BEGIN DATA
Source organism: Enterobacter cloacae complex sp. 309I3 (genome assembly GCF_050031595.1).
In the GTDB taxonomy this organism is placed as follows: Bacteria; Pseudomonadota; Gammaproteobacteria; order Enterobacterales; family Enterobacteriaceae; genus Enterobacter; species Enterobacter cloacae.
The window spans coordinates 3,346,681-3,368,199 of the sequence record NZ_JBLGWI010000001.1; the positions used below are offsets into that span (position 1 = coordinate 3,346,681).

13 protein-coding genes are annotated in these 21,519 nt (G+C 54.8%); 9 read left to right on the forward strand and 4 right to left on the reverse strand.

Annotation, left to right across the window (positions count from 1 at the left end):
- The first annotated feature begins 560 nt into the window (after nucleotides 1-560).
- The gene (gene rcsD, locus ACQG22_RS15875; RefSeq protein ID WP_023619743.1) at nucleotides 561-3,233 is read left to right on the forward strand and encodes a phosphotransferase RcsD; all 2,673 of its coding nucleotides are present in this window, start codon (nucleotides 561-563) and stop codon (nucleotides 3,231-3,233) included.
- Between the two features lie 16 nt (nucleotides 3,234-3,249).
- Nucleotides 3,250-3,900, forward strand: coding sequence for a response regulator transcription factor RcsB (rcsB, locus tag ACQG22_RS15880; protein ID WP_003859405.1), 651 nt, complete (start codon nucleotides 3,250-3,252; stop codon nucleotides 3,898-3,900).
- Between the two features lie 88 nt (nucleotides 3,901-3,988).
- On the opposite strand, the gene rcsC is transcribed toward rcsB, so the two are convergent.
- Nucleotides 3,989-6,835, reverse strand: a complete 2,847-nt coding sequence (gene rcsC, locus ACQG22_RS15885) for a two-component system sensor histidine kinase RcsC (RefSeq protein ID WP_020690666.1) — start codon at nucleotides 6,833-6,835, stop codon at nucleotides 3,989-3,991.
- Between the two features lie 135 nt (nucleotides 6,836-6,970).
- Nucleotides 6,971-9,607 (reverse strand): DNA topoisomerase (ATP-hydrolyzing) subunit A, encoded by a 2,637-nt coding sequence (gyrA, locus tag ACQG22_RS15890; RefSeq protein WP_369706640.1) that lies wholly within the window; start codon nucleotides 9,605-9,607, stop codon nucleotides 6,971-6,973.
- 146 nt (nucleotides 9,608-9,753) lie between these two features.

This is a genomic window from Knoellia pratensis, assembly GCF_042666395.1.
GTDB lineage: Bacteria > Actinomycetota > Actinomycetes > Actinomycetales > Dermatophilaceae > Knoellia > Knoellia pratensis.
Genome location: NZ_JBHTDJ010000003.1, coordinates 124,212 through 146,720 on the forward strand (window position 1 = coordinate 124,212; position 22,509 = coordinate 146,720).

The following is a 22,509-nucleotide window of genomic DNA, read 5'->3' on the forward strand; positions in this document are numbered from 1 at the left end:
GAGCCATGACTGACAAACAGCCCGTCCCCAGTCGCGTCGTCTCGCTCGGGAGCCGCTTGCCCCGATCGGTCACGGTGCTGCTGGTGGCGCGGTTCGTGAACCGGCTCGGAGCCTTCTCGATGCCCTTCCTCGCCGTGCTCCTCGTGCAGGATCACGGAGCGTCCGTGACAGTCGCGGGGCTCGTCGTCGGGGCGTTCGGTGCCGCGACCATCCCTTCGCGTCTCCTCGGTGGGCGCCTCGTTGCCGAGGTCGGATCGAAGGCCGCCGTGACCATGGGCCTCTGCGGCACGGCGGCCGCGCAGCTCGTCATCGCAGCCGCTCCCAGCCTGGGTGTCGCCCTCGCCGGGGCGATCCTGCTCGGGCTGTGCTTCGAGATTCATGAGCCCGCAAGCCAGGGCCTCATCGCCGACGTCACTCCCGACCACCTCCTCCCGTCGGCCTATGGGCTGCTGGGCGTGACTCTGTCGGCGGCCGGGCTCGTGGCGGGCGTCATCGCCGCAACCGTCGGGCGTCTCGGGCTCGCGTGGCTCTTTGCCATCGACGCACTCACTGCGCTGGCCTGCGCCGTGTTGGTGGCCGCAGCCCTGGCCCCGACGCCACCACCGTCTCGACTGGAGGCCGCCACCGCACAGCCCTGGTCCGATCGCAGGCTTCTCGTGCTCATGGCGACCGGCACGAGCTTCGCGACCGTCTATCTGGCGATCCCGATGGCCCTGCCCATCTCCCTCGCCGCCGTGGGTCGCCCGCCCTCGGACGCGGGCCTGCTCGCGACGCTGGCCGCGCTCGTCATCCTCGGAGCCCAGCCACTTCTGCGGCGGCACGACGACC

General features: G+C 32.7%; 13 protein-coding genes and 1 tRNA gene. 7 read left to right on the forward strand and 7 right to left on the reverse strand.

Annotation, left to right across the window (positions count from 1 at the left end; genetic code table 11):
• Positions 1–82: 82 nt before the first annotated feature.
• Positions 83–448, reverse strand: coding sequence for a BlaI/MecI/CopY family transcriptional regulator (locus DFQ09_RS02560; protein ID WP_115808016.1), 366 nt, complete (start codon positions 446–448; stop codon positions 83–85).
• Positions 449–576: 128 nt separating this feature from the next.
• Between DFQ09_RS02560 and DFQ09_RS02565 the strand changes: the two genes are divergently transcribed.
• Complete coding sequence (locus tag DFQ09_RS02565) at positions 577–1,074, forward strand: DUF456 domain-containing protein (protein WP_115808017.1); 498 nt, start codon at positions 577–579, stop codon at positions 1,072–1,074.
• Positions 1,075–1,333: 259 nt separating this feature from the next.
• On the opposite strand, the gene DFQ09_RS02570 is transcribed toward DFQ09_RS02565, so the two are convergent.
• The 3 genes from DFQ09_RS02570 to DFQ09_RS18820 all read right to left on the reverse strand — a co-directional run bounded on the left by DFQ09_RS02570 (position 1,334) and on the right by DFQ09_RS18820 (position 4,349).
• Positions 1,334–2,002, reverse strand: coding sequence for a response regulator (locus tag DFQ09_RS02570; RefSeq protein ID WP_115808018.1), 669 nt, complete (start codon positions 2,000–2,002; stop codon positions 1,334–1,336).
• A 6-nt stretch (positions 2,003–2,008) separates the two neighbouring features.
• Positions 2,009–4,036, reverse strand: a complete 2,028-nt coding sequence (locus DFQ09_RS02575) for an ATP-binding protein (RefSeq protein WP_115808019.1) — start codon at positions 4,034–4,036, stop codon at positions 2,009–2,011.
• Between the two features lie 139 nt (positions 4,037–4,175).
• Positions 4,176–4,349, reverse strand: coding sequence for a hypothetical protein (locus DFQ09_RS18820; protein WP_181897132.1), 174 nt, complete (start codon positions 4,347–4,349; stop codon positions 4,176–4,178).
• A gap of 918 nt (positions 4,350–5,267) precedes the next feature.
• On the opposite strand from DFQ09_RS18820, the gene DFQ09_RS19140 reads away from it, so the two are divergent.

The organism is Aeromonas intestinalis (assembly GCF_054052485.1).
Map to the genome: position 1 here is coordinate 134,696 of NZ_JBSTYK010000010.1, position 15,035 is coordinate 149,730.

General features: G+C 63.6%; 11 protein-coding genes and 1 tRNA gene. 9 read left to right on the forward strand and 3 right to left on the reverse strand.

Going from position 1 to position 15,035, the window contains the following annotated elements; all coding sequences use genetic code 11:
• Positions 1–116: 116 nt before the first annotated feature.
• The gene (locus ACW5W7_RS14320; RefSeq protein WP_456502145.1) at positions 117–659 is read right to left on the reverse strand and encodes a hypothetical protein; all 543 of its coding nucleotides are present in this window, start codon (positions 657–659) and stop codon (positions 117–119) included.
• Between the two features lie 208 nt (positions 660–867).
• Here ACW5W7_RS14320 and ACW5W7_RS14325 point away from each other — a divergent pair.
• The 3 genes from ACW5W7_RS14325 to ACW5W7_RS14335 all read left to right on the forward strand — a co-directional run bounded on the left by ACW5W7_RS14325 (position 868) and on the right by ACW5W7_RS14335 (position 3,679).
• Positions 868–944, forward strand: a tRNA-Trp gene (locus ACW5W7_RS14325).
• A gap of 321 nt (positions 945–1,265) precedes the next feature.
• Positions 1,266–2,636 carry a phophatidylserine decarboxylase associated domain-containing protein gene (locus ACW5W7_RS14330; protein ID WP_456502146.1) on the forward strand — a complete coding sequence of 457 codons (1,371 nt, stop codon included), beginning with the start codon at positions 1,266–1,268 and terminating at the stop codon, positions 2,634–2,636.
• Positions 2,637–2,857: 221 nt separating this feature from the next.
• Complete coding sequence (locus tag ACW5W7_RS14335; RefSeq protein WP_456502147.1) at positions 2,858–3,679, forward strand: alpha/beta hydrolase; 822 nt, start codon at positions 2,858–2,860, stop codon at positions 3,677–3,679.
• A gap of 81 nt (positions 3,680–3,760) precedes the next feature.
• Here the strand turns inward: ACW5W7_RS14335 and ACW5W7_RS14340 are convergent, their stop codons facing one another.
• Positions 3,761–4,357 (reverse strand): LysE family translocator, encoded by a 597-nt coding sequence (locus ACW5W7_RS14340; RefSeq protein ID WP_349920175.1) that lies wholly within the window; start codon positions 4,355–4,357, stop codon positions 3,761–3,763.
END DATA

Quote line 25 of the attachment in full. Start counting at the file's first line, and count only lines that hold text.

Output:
• Positions 449–576: 128 nt separating this feature from the next.